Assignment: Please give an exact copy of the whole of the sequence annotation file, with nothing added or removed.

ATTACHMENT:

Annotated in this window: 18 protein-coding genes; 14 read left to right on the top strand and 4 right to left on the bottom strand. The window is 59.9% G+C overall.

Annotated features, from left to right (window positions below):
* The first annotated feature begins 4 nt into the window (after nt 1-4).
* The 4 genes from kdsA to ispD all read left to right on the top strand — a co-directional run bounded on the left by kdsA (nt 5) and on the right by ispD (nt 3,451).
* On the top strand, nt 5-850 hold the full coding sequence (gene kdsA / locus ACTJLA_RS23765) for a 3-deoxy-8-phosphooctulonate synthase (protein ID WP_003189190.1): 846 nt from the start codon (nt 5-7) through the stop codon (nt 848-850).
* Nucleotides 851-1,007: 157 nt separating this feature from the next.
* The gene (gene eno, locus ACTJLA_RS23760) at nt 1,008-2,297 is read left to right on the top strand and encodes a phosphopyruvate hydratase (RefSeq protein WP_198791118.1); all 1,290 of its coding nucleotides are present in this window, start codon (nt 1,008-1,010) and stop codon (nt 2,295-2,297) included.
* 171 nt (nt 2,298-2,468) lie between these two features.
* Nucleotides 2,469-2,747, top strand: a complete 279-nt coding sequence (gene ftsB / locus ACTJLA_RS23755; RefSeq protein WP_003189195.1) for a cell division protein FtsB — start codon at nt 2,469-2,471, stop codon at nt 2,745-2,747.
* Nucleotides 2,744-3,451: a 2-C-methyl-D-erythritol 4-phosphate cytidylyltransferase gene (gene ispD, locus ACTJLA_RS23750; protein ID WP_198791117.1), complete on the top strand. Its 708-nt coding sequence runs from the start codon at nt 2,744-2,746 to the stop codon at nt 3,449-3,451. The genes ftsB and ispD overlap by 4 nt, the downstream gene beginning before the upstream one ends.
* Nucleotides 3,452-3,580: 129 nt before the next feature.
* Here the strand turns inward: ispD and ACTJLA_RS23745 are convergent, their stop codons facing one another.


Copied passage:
Annotated in this window: 18 protein-coding genes; 14 read left to right on the top strand and 4 right to left on the bottom strand. The window is 59.9% G+C overall.

Annotated features, from left to right (window positions below):
* The first annotated feature begins 4 nt into the window (after nt 1-4).
* The 4 genes from kdsA to ispD all read left to right on the top strand — a co-directional run bounded on the left by kdsA (nt 5) and on the right by ispD (nt 3,451).
* On the top strand, nt 5-850 hold the full coding sequence (gene kdsA / locus ACTJLA_RS23765) for a 3-deoxy-8-phosphooctulonate synthase (protein ID WP_003189190.1): 846 nt from the start codon (nt 5-7) through the stop codon (nt 848-850).
* Nucleotides 851-1,007: 157 nt separating this feature from the next.
* The gene (gene eno, locus ACTJLA_RS23760) at nt 1,008-2,297 is read left to right on the top strand and encodes a phosphopyruvate hydratase (RefSeq protein WP_198791118.1); all 1,290 of its coding nucleotides are present in this window, start codon (nt 1,008-1,010) and stop codon (nt 2,295-2,297) included.
* 171 nt (nt 2,298-2,468) lie between these two features.
* Nucleotides 2,469-2,747, top strand: a complete 279-nt coding sequence (gene ftsB / locus ACTJLA_RS23755; RefSeq protein WP_003189195.1) for a cell division protein FtsB — start codon at nt 2,469-2,471, stop codon at nt 2,745-2,747.
* Nucleotides 2,744-3,451: a 2-C-methyl-D-erythritol 4-phosphate cytidylyltransferase gene (gene ispD, locus ACTJLA_RS23750; protein ID WP_198791117.1), complete on the top strand. Its 708-nt coding sequence runs from the start codon at nt 2,744-2,746 to the stop codon at nt 3,449-3,451. The genes ftsB and ispD overlap by 4 nt, the downstream gene beginning before the upstream one ends.
* Nucleotides 3,452-3,580: 129 nt before the next feature.
* Here the strand turns inward: ispD and ACTJLA_RS23745 are convergent, their stop codons facing one another.